Emperor Decius (249-251) began the first systematic persecution of Christians. But Diocletian, in 302, launched the longest and most brutal assault on the church. Many Christians caved in rather than get killed, but it was too late to stop the movement. Already there were more Christians than could possibly be subdued. In 305 Diocletian abdicated -- in the late Empire, emperors rose and fell with impressive speed.

But another set of forces was at work. While the Roman emperors were usually eager to have some gods around, sometimes including themselves, they were even more interested in the unity and stability of the empire. A meeting of odd minds was about to take place. Writes Herr: “The larger, more centralized and better disciplined the church became, the more its interests and those of the state began to coincide. Christianity wanted to become the sole religion of the Empire, and the Empire wanted to establish ideological homogeneity.” It looked like a match.

In such an atmosphere, in 311, Emperor Galerius, out of the blue issued an edict to discontinue the persecution of Christians. He didn’t do anything crazy -- by Roman standards -- such as getting baptized, but he did signal a major change in Roman thinking.

Then along came Constantine. While he remains an enigma to historians, it is clear he goosed the fourth century and sent much of civilization down a road on which there was no turning back.

The battle of the Milvian Bridge makes 312 one of the fabled dates of that century. It doesn’t matter much whom Constantine fought, Maxentius, or even that he won, so much as the concomitant stirrings in his soul and/or imagination -- one area the historians have not quite fathomed.

Before the battle, according to the Christian writer Eusebius and others, Constantine saw a cross in the sky, and the inscription “In This Sign You Will Conquer.” That cross, too, real or imagined, helped make our world what it is at 2000. It is no secret that Constantine was prone to visions -- but, as they say in 2000, whatever works.

The following year, 313, Constantine, in what became known as the Edict of Milan, decreed complete religious freedom. He had the Christians mostly in mind but he did not become one -- for much of his life he walked a religious tightrope, which theologians say is a difficult rope to walk. He used his ample financial and military resources to promote Christianity, and there followed a great many conversions. On the other hand, the majority was still pagan and remained so -- there was no mass conversion. So the pragmatic ruler had to keep both sides happy to keep the empire united -- hence the tightrope.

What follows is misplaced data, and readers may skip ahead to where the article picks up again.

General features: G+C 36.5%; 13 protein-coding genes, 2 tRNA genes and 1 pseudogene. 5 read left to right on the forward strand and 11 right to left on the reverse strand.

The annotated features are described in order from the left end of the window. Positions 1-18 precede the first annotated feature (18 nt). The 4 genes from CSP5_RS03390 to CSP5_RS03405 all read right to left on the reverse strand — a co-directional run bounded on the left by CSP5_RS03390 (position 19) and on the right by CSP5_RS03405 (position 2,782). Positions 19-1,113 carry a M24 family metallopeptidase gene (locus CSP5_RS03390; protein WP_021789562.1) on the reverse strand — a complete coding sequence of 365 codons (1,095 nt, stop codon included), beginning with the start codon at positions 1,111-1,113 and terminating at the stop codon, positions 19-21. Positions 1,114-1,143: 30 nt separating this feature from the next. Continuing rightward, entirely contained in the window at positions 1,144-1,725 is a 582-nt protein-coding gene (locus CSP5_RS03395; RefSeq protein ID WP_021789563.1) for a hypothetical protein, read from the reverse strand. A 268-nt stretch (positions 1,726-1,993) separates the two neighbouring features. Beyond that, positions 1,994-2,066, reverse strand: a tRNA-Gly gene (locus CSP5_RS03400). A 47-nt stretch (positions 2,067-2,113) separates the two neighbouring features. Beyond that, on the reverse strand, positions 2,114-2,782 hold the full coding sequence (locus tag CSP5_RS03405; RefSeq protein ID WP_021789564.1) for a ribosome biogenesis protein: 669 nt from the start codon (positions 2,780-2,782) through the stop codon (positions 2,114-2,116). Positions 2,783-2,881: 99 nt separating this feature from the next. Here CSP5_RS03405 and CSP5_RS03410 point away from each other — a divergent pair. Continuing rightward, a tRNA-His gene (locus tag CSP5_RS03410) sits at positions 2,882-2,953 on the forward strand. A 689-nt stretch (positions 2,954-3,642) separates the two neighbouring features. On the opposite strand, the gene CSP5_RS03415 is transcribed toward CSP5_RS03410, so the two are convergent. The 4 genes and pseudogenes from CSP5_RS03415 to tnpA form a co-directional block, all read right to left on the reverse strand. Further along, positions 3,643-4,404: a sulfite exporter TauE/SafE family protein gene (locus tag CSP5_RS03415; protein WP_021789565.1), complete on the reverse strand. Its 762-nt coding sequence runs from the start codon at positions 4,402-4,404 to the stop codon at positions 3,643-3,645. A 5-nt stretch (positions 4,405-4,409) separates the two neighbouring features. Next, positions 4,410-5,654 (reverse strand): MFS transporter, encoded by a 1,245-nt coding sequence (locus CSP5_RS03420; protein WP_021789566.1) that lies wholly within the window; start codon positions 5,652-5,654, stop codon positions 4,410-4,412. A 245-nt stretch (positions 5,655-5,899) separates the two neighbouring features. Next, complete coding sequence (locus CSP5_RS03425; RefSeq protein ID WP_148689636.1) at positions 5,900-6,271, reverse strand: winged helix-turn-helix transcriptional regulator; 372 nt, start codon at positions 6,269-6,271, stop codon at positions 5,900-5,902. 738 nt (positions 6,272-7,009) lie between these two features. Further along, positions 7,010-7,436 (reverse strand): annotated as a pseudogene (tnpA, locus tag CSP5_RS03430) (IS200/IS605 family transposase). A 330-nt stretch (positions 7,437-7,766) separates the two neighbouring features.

Constantine left a couple of permanent imprints on the Christian West. His God was -- not surprisingly, after Milvian Bridge -- somewhat of a warrior, and his Christianity muscular. Christians heretofore had been pacifists in the manner Jesus was alleged to have been, and many ran into trouble for refusing to serve in the army. All that changed, and soon a just-war rationale would be worked out, and the often-cozy relationship between church and military that endures to our day was being consolidated. Writes Michael Grant in Constantine the Great: The Man and His Times: “The God [Constantine] believed in was a God of power, who had given him victory, and he would have had little sympathy with the idea that Christianity meant love or charity or humility, of which his ‘middle-brow’ view of religion would not have the slightest comprehension.”

Another aspect of the Constantine legacy was opulence. He had seen how the pagans loved spectacle and grandeur, so he set about providing the same for Christians. The latter had, for many good reasons, been keeping a low profile for three centuries and had tended to mock the spectacular temples of the pagans. But a little encouragement from on high can make even a Christian triumphalist and prone to pomp. Soon the church was building great basilicas and getting wealthy, and its bishops taking part in the secular running of the Empire. “Numerous cases of bribery to obtain episcopal appointments were reported,” writes Herr, “and the efforts of some bishops to advance their careers by moving from minor sees to more prestigious [and more remunerative] ones became a major scandal.”

When each see is a prize, the see of Rome is the very jackpot. In 366, an episcopal election got so intense that more than 100 people were killed.

“Alas, Constantine,” Dante summed up the legacy, fairly or not: “What evil you brought into the world.”

The pilgrim pioneers

Free at last, fourth-century Christians proceeded to do a host of things they could never have done as a suppressed sect. Some went in search of holy places foundational to their faith, a tradition that grew legs and grew betimes bigger and more profitable to this very year.